Are You Overly Defensive? A Couples Therapist Explains The No.1 Problem In Communication
Most relationship advice emphasizes the importance of being open and honest about issues in your relationship, but rarely do they tell us how to deal with being on the receiving end of those complaints.
How do you sit there calmly while your partner describes you as selfish, moody, careless, lazy, untrustworthy, or all of the above? How do you lovingly listen to your partner question your actions and say things that make you feel like they’re dragging your character through the mud?
If honesty and communication are necessary for a healthy relationship (as we all know by now), then so too are true listening and—yes—facing criticism gracefully.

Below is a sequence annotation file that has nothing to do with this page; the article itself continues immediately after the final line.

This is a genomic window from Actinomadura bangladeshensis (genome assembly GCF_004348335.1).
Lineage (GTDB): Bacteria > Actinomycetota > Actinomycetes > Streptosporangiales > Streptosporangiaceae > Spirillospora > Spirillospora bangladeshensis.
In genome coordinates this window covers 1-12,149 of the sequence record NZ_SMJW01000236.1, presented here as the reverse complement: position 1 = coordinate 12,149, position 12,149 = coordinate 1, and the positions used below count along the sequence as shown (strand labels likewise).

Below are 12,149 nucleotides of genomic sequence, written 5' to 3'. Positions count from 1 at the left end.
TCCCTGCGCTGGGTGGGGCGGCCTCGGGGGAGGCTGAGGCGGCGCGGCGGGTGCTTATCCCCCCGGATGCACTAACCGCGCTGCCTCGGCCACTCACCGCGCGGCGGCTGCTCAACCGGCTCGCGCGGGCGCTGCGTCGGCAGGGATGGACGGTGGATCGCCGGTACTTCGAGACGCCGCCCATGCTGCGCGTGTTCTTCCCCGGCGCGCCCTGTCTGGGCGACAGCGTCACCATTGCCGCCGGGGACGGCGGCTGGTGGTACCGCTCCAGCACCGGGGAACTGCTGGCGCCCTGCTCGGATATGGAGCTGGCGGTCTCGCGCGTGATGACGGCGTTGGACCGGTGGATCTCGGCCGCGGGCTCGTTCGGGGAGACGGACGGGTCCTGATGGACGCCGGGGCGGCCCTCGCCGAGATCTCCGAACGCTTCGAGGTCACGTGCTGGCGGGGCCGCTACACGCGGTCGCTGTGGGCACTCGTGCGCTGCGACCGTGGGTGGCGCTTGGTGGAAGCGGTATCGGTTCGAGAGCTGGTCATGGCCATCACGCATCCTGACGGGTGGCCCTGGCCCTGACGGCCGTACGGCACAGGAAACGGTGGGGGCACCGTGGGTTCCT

One of the most common reasons people come to me for relationship support is because they’re dealing with a defensive partner. Defensiveness is a natural response to criticism, but ultimately it’s unhelpful in the project of sustaining a functional and lasting relationship.
So, here’s how to tell if you struggle with defensiveness—and what to do instead.
Why some people might be more prone to defensiveness
When someone tells us they disapprove of us or points out our faults, it’s easy to understand why that might put someone on the defense. But often, a person who is truly defensive hears disapproval and sees a pointed finger to their faults even when the other person isn’t doing that.
Their partner might say, “The dinner was a little too hot for me,” or “I was annoyed you canceled date night again,” or “You forgot to tell me my sister called.” None of those sentences represent an attack, yet a defensive person would hear it as such and move to defend themselves.